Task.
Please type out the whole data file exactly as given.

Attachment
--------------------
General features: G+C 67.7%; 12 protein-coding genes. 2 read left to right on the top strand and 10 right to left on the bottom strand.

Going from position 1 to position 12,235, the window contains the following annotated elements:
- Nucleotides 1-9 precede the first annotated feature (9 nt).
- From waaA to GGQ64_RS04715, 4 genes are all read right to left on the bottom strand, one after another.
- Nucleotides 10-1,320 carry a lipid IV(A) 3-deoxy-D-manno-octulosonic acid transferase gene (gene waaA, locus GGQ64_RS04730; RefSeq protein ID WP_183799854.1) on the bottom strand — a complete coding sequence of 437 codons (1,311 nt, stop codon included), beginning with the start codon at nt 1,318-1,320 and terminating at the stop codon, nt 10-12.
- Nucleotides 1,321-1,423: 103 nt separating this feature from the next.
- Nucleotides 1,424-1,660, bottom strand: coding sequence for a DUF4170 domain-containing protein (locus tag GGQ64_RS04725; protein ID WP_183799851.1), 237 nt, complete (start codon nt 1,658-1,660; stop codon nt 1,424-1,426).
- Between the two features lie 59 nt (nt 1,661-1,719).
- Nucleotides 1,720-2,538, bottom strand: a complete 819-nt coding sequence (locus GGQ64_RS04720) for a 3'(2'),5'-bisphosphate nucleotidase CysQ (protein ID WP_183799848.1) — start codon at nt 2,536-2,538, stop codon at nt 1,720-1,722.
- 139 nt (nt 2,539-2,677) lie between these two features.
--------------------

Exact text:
General features: G+C 67.7%; 12 protein-coding genes. 2 read left to right on the top strand and 10 right to left on the bottom strand.

Going from position 1 to position 12,235, the window contains the following annotated elements:
- Nucleotides 1-9 precede the first annotated feature (9 nt).
- From waaA to GGQ64_RS04715, 4 genes are all read right to left on the bottom strand, one after another.
- Nucleotides 10-1,320 carry a lipid IV(A) 3-deoxy-D-manno-octulosonic acid transferase gene (gene waaA, locus GGQ64_RS04730; RefSeq protein ID WP_183799854.1) on the bottom strand — a complete coding sequence of 437 codons (1,311 nt, stop codon included), beginning with the start codon at nt 1,318-1,320 and terminating at the stop codon, nt 10-12.
- Nucleotides 1,321-1,423: 103 nt separating this feature from the next.
- Nucleotides 1,424-1,660, bottom strand: coding sequence for a DUF4170 domain-containing protein (locus tag GGQ64_RS04725; protein ID WP_183799851.1), 237 nt, complete (start codon nt 1,658-1,660; stop codon nt 1,424-1,426).
- Between the two features lie 59 nt (nt 1,661-1,719).
- Nucleotides 1,720-2,538, bottom strand: a complete 819-nt coding sequence (locus GGQ64_RS04720) for a 3'(2'),5'-bisphosphate nucleotidase CysQ (protein ID WP_183799848.1) — start codon at nt 2,536-2,538, stop codon at nt 1,720-1,722.
- 139 nt (nt 2,539-2,677) lie between these two features.